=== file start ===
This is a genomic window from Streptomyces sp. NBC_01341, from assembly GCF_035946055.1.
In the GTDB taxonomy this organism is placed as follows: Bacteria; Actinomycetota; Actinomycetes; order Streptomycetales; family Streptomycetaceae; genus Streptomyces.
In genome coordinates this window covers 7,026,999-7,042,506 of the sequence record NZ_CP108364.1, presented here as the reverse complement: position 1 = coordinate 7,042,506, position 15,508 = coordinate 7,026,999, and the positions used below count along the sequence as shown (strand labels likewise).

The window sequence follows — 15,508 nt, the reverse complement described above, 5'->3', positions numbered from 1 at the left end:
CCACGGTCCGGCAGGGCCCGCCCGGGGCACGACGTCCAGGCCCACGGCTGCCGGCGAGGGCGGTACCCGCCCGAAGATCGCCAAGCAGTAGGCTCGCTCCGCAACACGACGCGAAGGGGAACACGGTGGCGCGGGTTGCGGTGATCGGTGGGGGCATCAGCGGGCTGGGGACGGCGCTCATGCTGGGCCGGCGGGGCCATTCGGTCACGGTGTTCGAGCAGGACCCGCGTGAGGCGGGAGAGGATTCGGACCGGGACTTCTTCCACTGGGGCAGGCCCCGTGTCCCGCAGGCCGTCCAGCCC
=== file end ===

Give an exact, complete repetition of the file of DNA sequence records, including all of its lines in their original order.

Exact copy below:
This is a genomic window from Streptomyces sp. NBC_01341, from assembly GCF_035946055.1.
In the GTDB taxonomy this organism is placed as follows: Bacteria; Actinomycetota; Actinomycetes; order Streptomycetales; family Streptomycetaceae; genus Streptomyces.
In genome coordinates this window covers 7,026,999-7,042,506 of the sequence record NZ_CP108364.1, presented here as the reverse complement: position 1 = coordinate 7,042,506, position 15,508 = coordinate 7,026,999, and the positions used below count along the sequence as shown (strand labels likewise).

The window sequence follows — 15,508 nt, the reverse complement described above, 5'->3', positions numbered from 1 at the left end:
CCACGGTCCGGCAGGGCCCGCCCGGGGCACGACGTCCAGGCCCACGGCTGCCGGCGAGGGCGGTACCCGCCCGAAGATCGCCAAGCAGTAGGCTCGCTCCGCAACACGACGCGAAGGGGAACACGGTGGCGCGGGTTGCGGTGATCGGTGGGGGCATCAGCGGGCTGGGGACGGCGCTCATGCTGGGCCGGCGGGGCCATTCGGTCACGGTGTTCGAGCAGGACCCGCGTGAGGCGGGAGAGGATTCGGACCGGGACTTCTTCCACTGGGGCAGGCCCCGTGTCCCGCAGGCCGTCCAGCCC